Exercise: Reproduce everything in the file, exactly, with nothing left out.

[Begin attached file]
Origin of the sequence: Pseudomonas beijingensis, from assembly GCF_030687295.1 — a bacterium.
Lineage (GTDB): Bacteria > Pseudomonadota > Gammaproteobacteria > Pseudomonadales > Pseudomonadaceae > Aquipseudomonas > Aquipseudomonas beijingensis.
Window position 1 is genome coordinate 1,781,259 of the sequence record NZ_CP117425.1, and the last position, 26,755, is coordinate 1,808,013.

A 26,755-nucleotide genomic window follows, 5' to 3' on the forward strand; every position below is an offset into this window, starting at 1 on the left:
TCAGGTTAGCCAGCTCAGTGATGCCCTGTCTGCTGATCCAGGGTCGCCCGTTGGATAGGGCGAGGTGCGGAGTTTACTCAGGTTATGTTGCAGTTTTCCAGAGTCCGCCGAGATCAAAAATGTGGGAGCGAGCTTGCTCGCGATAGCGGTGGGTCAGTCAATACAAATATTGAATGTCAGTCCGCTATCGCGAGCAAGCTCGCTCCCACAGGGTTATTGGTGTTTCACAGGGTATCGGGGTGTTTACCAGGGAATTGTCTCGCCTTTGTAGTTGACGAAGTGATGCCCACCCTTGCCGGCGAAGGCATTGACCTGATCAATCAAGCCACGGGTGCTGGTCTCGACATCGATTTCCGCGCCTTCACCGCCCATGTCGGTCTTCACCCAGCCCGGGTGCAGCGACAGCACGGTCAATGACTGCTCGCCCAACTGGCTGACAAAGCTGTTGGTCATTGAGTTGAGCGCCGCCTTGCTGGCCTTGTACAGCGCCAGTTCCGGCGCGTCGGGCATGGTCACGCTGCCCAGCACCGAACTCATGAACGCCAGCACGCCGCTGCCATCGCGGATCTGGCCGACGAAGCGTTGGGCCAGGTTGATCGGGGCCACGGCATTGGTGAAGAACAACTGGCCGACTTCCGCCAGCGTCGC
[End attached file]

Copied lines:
Origin of the sequence: Pseudomonas beijingensis, from assembly GCF_030687295.1 — a bacterium.
Lineage (GTDB): Bacteria > Pseudomonadota > Gammaproteobacteria > Pseudomonadales > Pseudomonadaceae > Aquipseudomonas > Aquipseudomonas beijingensis.
Window position 1 is genome coordinate 1,781,259 of the sequence record NZ_CP117425.1, and the last position, 26,755, is coordinate 1,808,013.

A 26,755-nucleotide genomic window follows, 5' to 3' on the forward strand; every position below is an offset into this window, starting at 1 on the left:
TCAGGTTAGCCAGCTCAGTGATGCCCTGTCTGCTGATCCAGGGTCGCCCGTTGGATAGGGCGAGGTGCGGAGTTTACTCAGGTTATGTTGCAGTTTTCCAGAGTCCGCCGAGATCAAAAATGTGGGAGCGAGCTTGCTCGCGATAGCGGTGGGTCAGTCAATACAAATATTGAATGTCAGTCCGCTATCGCGAGCAAGCTCGCTCCCACAGGGTTATTGGTGTTTCACAGGGTATCGGGGTGTTTACCAGGGAATTGTCTCGCCTTTGTAGTTGACGAAGTGATGCCCACCCTTGCCGGCGAAGGCATTGACCTGATCAATCAAGCCACGGGTGCTGGTCTCGACATCGATTTCCGCGCCTTCACCGCCCATGTCGGTCTTCACCCAGCCCGGGTGCAGCGACAGCACGGTCAATGACTGCTCGCCCAACTGGCTGACAAAGCTGTTGGTCATTGAGTTGAGCGCCGCCTTGCTGGCCTTGTACAGCGCCAGTTCCGGCGCGTCGGGCATGGTCACGCTGCCCAGCACCGAACTCATGAACGCCAGCACGCCGCTGCCATCGCGGATCTGGCCGACGAAGCGTTGGGCCAGGTTGATCGGGGCCACGGCATTGGTGAAGAACAACTGGCCGACTTCCGCCAGCGTCGC